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(Reference retrieved automatically from Web of Science through information on FAPESP grant and its corresponding number as mentioned in the publication by the authors.)

Central and Systemic Responses to Methionine-Induced Hyperhomocysteinemia in Mice

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Author(s):
de Rezende, Marina Mastelaro [1] ; D'Almeida, Vania [1]
Total Authors: 2
Affiliation:
[1] Univ Fed Sao Paulo, Dept Psychobiol, Sao Paulo - Brazil
Total Affiliations: 1
Document type: Journal article
Source: PLoS One; v. 9, n. 8 AUG 25 2014.
Web of Science Citations: 6
Abstract

Hyperhomocysteinemia has been considered a risk factor for neuropsychiatric disorders, but the mechanisms involved in this process have not been completely elucidated. The aim of this study was to analyze the influence of hyperhomocysteinemia induction by methionine supplementation considering different levels and periods of exposure in mice. For this purpose, methionine supplementation at concentrations of 0.5 and 1% were administered in water to increase homocysteinemia in male C57BL/6 mice, and was maintained for 3 time periods (2, 4 and 6 months of treatment). The results from one-carbon metabolism parameters, brain-derived neurotrophic factor (BDNF) concentrations and behavioral evaluation were compared. The 0.5% supplementation was efficient in increasing plasma homocysteine levels after 2 and 6 months. The 1% supplementation, increased plasma homocysteine after 2, 4 and 6 months. Little influence was observed in cysteine and glutathione concentrations. Frontal cortex BDNF levels showed a lack of treatment influence in all periods; only the expected decrease due to increasing age was observed. Moreover, the only behavioral alteration observed using a novel object recognition task was that which was expected with increasing age. We found that responses to hyperhomocysteinemia varied based on how it was reached, and the length of toxicity. Moreover, hyperhomocysteinemia can affect the normal pattern of one carbon metabolism during age increase in mice. These findings allow the establishment of a reliable animal model for studies in this field. (AU)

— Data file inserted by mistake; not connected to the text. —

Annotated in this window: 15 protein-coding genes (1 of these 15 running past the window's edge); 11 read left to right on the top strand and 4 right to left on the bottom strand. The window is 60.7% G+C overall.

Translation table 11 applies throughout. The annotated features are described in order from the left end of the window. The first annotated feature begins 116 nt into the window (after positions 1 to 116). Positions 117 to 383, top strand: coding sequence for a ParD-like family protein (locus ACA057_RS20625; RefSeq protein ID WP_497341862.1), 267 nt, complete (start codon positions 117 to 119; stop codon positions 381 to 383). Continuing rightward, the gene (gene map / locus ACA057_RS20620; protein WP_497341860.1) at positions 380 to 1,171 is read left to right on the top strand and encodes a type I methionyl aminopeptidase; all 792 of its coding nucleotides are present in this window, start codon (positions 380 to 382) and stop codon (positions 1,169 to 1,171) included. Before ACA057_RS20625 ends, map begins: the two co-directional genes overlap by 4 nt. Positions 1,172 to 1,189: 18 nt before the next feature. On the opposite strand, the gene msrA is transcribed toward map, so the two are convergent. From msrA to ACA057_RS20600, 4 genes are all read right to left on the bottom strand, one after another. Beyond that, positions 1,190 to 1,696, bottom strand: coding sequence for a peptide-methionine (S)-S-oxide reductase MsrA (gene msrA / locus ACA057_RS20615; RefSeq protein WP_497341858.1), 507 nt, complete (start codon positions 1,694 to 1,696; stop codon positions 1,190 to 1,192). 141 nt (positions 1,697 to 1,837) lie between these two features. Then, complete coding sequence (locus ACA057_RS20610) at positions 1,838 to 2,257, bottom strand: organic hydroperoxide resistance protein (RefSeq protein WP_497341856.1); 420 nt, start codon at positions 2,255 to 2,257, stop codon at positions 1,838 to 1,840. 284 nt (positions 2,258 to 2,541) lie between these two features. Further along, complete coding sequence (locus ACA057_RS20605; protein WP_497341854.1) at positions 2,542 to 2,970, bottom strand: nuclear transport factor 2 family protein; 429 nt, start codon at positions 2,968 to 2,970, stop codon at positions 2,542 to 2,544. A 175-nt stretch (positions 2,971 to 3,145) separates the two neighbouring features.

FAPESP's process: 10/00075-2 - Maternal hyperhomocysteinemia and epigenetic changes in fetal programming of genes involved in Alzheimer's Disease pathogenesis
Grantee:Vânia D'Almeida
Support type: Regular Research Grants
FAPESP's process: 11/15699-4 - Oxidative stress, behavior, and epigenetic modifications in an animal model of hyperhomocysteinemia
Grantee:Marina Mastelaro de Rezende
Support type: Scholarships in Brazil - Master